The statute thus assailed (Va. Acts 1916, c. 472) imposes an income tax of 1 per centum upon "the aggregate amount of income of each person or corporation," subject to specified deductions and exemptions; including in income "all profits from earnings of any partnership or business done in or out of Virginia," and also "all other gains and profits derived from any source whatever." Under this act, as applied to plaintiff in error by the state officers, whose action was sustained by the court of last resort, a tax was imposed upon the income derived from its plants without the State as well as from that within the State. At the same time, c. 495, Laws 1916 (p. 830), approved on the same day, was in force. This reads as follows: "Whereas, certain corporations have been organized under the laws of Virginia, and it is anticipated that certain others will be organized thereunder, which do no business within this State; therefore — 1. Be it enacted by the general assembly of Virginia, That no income tax nor ad valorem taxes, State or local, shall be imposed upon the stocks, bonds, investments, capital or other intangible property owned by corporations organized under the laws of this State which do no part of their business within this State; and the mere holding of stockholders meetings in this State by such corporations required by law, shall not be construed as doing any business in this State within the meaning of this act;" with further matter not necessary to be quoted. It is not disputed that, under this act, corporations created by and existing under the laws of Virginia, and doing business in other States but none within the State except the holding of stockholders' meetings, are exempted from the payment of any income tax.
Of course, these two statutes — c. 472 and c. 495 — must be considered together as parts of one and the same law; and by their combined effect, if the judgment under review be affirmed, plaintiff in error will be required to pay a tax upon its income derived from business done without as well as from that done within the State, while other corporations owing existence to the same laws and simultaneously deriving income from business done without the State but none from business within it, are exempt from taxation.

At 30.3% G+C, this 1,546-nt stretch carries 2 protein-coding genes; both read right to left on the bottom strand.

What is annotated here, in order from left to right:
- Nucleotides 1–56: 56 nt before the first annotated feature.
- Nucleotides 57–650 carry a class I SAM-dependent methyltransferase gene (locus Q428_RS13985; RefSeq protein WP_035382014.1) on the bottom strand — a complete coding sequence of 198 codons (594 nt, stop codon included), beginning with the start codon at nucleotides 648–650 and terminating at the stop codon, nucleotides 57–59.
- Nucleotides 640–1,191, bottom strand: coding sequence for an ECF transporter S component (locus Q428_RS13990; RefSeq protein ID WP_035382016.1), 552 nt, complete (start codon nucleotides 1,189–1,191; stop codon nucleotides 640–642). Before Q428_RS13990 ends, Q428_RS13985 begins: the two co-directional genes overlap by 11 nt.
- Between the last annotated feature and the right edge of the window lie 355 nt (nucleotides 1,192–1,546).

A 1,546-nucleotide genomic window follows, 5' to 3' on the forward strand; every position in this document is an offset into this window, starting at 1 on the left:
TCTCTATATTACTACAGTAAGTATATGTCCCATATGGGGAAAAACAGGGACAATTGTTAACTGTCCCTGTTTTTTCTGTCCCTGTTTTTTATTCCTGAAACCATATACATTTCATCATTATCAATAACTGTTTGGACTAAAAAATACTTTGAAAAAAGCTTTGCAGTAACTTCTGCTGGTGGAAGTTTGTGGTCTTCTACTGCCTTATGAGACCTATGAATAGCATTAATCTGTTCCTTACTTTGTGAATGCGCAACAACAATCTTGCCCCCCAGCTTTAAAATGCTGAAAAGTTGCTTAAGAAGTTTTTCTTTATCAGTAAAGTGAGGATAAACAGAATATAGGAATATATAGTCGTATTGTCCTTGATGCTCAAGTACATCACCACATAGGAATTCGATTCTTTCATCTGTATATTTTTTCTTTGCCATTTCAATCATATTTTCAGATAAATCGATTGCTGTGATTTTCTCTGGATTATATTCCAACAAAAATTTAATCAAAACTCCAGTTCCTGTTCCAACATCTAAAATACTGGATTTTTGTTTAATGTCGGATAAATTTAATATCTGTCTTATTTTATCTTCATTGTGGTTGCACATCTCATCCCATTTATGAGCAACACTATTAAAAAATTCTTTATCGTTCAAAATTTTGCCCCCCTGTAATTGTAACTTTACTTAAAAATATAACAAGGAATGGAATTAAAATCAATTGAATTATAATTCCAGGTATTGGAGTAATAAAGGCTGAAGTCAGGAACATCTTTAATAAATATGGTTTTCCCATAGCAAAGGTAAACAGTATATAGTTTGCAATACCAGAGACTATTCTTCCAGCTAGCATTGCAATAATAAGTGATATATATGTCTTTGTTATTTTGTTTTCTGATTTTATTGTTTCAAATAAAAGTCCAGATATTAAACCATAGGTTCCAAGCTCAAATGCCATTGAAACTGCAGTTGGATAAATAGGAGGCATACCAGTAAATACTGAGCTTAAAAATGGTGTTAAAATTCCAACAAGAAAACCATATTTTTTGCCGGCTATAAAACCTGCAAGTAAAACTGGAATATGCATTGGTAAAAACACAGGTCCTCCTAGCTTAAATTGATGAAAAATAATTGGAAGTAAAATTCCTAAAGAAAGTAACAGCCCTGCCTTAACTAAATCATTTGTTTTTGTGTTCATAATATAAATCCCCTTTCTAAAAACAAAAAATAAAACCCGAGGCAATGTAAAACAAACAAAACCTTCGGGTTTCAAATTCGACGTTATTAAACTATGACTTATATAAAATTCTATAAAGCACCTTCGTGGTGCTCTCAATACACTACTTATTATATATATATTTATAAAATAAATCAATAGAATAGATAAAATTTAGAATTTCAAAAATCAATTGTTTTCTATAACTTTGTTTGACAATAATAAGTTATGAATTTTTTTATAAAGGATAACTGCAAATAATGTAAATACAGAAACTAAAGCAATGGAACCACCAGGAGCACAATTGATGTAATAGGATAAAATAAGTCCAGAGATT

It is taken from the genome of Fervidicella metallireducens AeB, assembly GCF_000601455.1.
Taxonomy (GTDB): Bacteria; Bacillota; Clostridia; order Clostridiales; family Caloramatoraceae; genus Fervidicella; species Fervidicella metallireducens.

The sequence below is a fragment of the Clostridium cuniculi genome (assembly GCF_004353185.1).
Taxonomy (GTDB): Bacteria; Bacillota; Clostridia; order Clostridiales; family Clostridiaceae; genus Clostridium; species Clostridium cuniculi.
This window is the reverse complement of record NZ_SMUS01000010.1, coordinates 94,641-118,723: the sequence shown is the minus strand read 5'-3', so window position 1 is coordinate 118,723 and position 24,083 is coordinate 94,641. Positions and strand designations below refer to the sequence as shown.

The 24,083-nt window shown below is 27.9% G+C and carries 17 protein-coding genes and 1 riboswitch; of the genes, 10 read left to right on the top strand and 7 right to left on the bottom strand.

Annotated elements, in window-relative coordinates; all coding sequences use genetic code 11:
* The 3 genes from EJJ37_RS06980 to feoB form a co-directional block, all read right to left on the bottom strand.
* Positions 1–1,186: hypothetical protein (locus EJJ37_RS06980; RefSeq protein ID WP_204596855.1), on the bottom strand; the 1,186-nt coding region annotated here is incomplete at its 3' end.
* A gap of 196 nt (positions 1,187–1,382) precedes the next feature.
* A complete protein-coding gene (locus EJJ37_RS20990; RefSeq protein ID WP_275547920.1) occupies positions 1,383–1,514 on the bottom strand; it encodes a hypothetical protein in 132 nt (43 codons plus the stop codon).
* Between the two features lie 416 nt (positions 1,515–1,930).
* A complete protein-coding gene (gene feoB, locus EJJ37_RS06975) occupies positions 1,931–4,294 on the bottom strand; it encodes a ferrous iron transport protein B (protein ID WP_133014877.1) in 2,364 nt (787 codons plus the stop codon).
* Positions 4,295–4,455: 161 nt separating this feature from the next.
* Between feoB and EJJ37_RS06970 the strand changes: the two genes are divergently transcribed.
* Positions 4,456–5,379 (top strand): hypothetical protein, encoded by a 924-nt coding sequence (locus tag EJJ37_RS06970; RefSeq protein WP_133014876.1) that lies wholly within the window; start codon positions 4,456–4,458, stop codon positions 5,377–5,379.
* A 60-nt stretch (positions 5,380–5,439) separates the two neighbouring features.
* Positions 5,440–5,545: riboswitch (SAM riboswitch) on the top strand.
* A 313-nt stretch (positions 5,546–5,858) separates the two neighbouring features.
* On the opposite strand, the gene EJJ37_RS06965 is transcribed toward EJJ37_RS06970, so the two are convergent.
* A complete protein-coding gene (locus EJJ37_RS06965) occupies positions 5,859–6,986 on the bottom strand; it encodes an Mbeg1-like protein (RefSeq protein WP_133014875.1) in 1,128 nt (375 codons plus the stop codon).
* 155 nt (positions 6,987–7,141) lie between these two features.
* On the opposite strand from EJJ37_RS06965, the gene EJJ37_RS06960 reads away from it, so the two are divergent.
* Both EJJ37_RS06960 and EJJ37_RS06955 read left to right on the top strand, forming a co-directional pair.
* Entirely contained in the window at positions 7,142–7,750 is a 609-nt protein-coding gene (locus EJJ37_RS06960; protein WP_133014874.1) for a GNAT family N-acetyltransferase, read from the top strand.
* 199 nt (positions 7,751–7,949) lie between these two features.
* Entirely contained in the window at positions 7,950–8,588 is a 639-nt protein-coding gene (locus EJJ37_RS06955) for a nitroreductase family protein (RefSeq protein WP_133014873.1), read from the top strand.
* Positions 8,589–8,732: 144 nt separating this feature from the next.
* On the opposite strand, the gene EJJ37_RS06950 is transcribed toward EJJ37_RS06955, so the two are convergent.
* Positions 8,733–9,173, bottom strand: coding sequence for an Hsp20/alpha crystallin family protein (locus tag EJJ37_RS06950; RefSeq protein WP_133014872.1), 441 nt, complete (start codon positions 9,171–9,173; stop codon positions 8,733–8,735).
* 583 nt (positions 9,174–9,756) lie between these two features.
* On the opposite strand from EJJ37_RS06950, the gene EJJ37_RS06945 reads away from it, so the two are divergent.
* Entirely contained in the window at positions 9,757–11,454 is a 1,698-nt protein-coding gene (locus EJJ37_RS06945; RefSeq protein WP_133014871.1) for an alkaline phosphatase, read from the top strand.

It is unnecessary to say that the "equal protection of the laws" required by the Fourteenth Amendment does not prevent the States from resorting to classification for the purposes of legislation. Numerous and familiar decisions of this court establish that they have a wide range of discretion in that regard. But the classification must be reasonable, not arbitrary, and must rest upon some ground of difference having a fair and substantial relation to the object of the legislation, so that all persons similarly circumstances shall be treated alike. The latitude of discretion is notably wide in the classification of property for purposes of taxation and the granting of partial or total exemptions upon grounds of policy. Bell's Gap R.R. Co. v. Pennsylvania, 134 U.S. 232, 237; Michigan Central R.R. Co. v. Powers, 201 U.S. 245, 293; Keeney v. New York, 222 U.S. 525, 536; Citizens' Telephone Co. v. Fuller, 229 U.S. 322, 329; Northwestern Life Ins. Co. v. Wisconsin, 247 U.S. 132, 139. Nevertheless, a discriminatory tax law cannot be sustained against the complaint of a party aggrieved if the classification appear to be altogether illusory. Now both of the taxing provisions here in question relate to corporations organized under the laws of Virginia. It is the object of c. 495 to exempt such corporations from income taxes (as well as taxes upon intangible property) where they do no business within the State except holding their stockholders' meetings therein; manifestly in recognition of the fact that Virginia corporations so circumstances derive no governmental protection from the State warranting the imposition of taxes upon their incomes derived from without the State or property taxes upon their intangibles, and in recognition of the impolicy if not injustice of imposing such taxes upon them while they are liable, and presumably subjected, to taxation in the State or States where their income-producing business is conducted. But no ground is suggested, nor can we conceive of any, sustaining this exemption which does not apply with equal or greater force as a ground for exempting from taxation the income of Virginia corporations derived from sources without the State where they also transact income-producing business within the State. Corporations of this class derive no more protection from the State of their origin with respect to their outside business, and are no less subject to taxation by the States in which such business is conducted, than corporations of the other class; and they are required to comply with the same laws as to the payment of organization taxes and annual registration fees and franchise taxes to the State of origin. Their business done within the State presumably is of some general benefit to the State, certainly enriches its treasury by the amount of the taxes they pay upon the income derived therefrom; and the imposition upon them under c. 472 of taxes not only upon this income but also upon income that they derive from business conducted outside of the State (similar income of the favored corporations being exempted) has the effect of discriminating against them for that which ought to operate if at all in their favor. It is obvious that the ground of difference upon which the discrimination is rested has no fair or substantial relation to the proper object sought to be accomplished by the legislation. It follows that it is arbitrary in effect; and none the less because it is probable that the unequal operation of the taxing system was due to inadvertence rather than design.